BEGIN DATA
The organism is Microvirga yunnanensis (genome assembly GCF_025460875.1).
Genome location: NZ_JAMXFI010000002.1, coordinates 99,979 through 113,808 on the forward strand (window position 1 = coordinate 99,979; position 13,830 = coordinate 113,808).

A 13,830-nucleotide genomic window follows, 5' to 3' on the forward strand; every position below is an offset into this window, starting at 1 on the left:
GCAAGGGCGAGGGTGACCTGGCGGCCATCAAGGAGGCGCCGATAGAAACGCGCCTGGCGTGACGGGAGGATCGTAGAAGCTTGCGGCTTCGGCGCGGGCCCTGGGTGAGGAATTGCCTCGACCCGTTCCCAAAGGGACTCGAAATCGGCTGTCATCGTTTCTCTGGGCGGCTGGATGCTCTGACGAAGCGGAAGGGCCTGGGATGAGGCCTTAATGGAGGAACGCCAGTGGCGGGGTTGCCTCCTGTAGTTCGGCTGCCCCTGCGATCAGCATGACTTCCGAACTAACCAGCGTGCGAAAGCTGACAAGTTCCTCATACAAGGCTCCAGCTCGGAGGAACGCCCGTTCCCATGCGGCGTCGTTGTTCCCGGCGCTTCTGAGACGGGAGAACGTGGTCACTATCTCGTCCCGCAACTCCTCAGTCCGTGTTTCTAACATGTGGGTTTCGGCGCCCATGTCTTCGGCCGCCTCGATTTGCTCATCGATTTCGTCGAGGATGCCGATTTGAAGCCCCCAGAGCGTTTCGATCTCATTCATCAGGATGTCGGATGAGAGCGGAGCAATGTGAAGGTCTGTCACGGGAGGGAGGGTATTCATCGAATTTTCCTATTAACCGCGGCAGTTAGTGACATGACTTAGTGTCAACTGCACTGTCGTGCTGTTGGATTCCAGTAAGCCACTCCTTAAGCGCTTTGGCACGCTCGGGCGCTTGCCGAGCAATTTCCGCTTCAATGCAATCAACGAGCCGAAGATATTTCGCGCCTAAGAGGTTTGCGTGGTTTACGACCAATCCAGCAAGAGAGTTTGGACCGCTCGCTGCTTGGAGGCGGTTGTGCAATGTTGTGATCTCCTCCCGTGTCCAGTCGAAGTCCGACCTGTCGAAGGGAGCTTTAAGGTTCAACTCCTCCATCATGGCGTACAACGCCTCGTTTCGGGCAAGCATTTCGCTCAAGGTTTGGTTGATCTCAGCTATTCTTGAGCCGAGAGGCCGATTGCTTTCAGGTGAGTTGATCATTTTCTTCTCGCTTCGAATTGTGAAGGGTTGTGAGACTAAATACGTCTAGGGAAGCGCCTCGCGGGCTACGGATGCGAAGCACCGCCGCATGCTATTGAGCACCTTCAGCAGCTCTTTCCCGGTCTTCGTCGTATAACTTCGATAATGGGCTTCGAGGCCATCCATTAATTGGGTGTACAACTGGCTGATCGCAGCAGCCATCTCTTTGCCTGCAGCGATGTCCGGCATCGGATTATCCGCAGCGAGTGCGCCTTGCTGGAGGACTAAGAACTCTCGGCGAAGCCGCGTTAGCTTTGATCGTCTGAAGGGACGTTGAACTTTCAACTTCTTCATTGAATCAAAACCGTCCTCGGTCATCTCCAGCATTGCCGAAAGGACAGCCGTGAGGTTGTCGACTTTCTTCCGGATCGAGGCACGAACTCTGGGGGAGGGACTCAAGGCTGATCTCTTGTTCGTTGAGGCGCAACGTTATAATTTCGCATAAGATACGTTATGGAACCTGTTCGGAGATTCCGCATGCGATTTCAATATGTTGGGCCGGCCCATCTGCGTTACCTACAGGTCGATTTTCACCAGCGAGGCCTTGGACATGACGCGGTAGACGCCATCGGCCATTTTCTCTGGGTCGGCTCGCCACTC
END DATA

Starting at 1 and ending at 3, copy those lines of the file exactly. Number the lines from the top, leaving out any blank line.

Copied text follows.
The organism is Microvirga yunnanensis (genome assembly GCF_025460875.1).
Genome location: NZ_JAMXFI010000002.1, coordinates 99,979 through 113,808 on the forward strand (window position 1 = coordinate 99,979; position 13,830 = coordinate 113,808).

A 13,830-nucleotide genomic window follows, 5' to 3' on the forward strand; every position below is an offset into this window, starting at 1 on the left: